Film's Edge by Casey Flores
by Casey Flores
January 21st, 2015

Why Are So Many Tinters Such Rebels?

Have you ever had a former employee quit and start his own tinting business in the same area? It seems like chances are, if you’re a tint shop owner, this has happened to you. While I know this phenomena takes place in many industries, it appears to be disproportionately common for window tinters to do this.

So my question is—why? Is it relatively low startup costs? The ability to run the business from your car at first? Or maybe it’s just the inherent competitive nature that’s found in all tinters.


This photo was taken from the parking lot of the shop Haines’ former employee helped open.

You may be following our new department in the magazine, Chronicles of a Tint Shop Startup, which tells the story of Rick Haines opening a new shop. Without giving too much away, in the upcoming issue, this very thing happened to him.

When I interviewed him about it, Haines wasn’t all too bitter. “You just gotta keep going,” he said. “May the best man win,” which is a more graceful way than I’d respond.

It seems like the ultimate act of betrayal. After training a guy for months or maybe even years, teaching him the business side of things and providing him with his main source of income—for him to go out on his own, try to take your clients with the ultimate goal of putting you out of business might be considered one of the shadiest, rebellious moves a guy can make.

But at the same time, I can’t blame him—that’s good business. Once a guy works his way up to head installer, there really isn’t any higher he can go unless he goes out on his own. And when a guy needs to provide for himself and a family, why wouldn’t he want to take that step? In fact, Haines too has another tint shop in the same city as a shop he used to run (though he moved out of the state for a few years before opening that one).

I’m interested in hearing your thoughts on this topic. Leave a comment below and be sure to take our new poll on the homepage, which asks the question: Have you ever had an employee leave and start a tint shop nearby?

This blog is from Focus on Film, the weekly e-newsletter that covers the latest news regarding window film and related products, including paint protection film. Click HERE to sign up—there is no charge. Interested in a deeper dive? Free subscriptions to Window Film magazine in print or digital format are available. Subscribe at no charge HERE.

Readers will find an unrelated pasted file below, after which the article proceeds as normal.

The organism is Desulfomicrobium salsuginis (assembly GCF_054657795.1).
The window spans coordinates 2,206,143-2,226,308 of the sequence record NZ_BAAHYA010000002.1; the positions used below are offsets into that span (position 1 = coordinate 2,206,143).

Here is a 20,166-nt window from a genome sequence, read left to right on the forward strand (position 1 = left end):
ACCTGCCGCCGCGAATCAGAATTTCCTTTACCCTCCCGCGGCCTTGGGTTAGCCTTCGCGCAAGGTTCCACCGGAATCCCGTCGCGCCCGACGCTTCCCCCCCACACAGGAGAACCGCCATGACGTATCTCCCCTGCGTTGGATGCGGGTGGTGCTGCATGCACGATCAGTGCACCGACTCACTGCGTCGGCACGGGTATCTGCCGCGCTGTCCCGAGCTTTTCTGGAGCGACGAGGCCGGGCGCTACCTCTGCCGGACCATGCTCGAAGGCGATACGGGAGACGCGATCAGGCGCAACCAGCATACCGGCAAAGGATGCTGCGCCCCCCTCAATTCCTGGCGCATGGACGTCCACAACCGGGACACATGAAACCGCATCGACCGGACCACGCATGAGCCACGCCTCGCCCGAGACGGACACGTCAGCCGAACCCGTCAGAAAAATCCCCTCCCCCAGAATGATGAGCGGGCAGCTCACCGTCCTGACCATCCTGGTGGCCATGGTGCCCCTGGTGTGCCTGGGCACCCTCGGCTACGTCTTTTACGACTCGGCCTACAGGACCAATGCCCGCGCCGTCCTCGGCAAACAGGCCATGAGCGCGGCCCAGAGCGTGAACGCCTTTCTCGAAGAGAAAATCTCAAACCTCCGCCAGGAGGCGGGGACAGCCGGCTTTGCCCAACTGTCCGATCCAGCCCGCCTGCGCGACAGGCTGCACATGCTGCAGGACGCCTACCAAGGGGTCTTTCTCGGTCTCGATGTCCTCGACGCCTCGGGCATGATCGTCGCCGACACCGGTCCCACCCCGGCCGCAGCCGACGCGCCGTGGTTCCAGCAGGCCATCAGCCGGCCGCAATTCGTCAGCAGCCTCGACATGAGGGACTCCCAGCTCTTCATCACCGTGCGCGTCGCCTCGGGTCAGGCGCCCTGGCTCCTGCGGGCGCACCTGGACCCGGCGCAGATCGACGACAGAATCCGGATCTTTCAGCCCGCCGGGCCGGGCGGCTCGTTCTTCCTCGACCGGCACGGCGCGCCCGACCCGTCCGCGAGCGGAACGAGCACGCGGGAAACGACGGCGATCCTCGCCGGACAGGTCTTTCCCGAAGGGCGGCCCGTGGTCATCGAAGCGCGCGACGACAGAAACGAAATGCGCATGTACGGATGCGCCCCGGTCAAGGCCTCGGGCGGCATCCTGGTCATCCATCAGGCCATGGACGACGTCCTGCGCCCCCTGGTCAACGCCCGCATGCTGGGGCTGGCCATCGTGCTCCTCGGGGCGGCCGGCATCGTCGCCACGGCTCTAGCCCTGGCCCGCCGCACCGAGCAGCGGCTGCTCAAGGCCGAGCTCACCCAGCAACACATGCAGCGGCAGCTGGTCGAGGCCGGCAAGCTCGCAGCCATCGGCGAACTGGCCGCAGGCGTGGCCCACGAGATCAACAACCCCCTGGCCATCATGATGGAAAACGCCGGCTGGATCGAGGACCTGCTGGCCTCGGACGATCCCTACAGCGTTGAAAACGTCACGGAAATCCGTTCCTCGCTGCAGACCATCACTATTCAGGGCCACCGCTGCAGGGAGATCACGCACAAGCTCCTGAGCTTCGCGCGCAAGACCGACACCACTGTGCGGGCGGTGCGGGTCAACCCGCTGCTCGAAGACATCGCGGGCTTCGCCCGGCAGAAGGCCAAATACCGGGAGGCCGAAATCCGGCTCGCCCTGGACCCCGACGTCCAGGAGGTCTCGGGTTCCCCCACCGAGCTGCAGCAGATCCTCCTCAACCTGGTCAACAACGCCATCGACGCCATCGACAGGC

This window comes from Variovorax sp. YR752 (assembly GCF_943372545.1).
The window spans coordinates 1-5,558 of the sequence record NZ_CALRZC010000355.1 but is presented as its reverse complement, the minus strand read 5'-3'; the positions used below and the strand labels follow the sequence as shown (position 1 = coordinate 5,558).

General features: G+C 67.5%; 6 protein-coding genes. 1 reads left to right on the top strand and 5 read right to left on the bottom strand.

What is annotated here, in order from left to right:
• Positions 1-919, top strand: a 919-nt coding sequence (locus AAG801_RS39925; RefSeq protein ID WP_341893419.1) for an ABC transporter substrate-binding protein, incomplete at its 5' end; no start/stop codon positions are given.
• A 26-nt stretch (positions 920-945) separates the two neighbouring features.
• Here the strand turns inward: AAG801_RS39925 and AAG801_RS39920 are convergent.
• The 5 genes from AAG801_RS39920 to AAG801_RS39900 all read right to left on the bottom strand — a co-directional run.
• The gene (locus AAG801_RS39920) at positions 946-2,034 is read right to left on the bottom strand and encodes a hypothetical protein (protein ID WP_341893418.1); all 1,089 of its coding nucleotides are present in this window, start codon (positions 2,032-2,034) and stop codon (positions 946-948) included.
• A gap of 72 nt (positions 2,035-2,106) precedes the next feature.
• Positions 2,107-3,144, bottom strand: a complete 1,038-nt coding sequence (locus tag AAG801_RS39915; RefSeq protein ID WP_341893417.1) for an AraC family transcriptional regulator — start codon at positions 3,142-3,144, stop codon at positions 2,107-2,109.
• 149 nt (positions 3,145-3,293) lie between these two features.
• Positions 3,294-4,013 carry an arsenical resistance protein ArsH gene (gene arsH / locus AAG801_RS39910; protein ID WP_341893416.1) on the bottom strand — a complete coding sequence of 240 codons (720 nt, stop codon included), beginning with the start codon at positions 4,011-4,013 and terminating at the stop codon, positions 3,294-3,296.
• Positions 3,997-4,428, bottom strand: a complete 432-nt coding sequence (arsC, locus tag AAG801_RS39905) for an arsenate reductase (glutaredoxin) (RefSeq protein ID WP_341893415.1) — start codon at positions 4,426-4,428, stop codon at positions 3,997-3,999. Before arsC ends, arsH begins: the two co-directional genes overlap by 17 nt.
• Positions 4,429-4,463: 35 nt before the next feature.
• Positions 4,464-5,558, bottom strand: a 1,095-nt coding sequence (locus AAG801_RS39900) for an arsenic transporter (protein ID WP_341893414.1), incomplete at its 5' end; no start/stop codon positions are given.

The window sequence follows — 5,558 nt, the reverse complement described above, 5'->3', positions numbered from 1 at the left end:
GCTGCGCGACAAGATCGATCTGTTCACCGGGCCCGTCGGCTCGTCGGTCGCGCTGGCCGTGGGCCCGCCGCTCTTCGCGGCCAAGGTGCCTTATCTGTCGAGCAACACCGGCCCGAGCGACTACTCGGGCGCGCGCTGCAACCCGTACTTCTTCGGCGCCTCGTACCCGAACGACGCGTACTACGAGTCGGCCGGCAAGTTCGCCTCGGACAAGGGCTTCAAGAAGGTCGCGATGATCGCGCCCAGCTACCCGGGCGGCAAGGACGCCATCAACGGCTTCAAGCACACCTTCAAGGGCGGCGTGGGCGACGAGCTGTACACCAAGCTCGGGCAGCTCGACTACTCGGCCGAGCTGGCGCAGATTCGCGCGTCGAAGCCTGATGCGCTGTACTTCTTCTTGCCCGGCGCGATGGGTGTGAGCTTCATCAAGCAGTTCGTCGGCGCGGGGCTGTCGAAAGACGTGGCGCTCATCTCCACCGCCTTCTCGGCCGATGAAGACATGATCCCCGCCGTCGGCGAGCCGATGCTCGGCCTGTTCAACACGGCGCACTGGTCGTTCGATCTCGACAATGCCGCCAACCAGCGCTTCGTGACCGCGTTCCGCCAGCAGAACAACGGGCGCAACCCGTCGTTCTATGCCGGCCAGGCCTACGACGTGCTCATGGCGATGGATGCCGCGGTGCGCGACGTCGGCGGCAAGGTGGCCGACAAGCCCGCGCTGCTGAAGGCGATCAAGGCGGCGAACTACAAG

Leave a comment »

  1. We all start somewhere. The classy thing is to take your skills and move far enough away from the place you learned to start up your own business. Tinting is a specialized trade and we’ve seen time and time again you can take it ANYWHERE in the world! Much more rewarding building something from the ground up as opposed to sniping your Jedi Masters customers.

  2. Giving notice then leaving and starting a competing company is one thing. Going out as my employee and quoting for me then calling the client with (his) own lower price is quite another. The disgusted client called me and I called my (then) prime supplier to asked them not to wholesale to this person who evaporated from my premises before I could fire him. The supplier claimed that they could not refuse to sell to him! Really? It got worse. I found out later that, on another call around that same time for me to the tenant of a property management company who had used us for years, he had sold the tenant direct (a nice sized job) and turned in a faked quote form to me. I only found out about when the management company called us years later for repairs to the job (for which my prime supplier at the time had sold the film). I should have had him put in jail. He opened shop in my market and was a major competitor for years. My relationship with that supplier was permanently damaged. This guy whom I trained so well is still in our industry. Beware!

  3. This problem happens in every industry all over the world.What I have done to conter act this, is to take on other products so I am not only reliant on one product.
    Put many eggs in one basket.

    Check out our web site of some ides on our other products in our range.

Leave Comment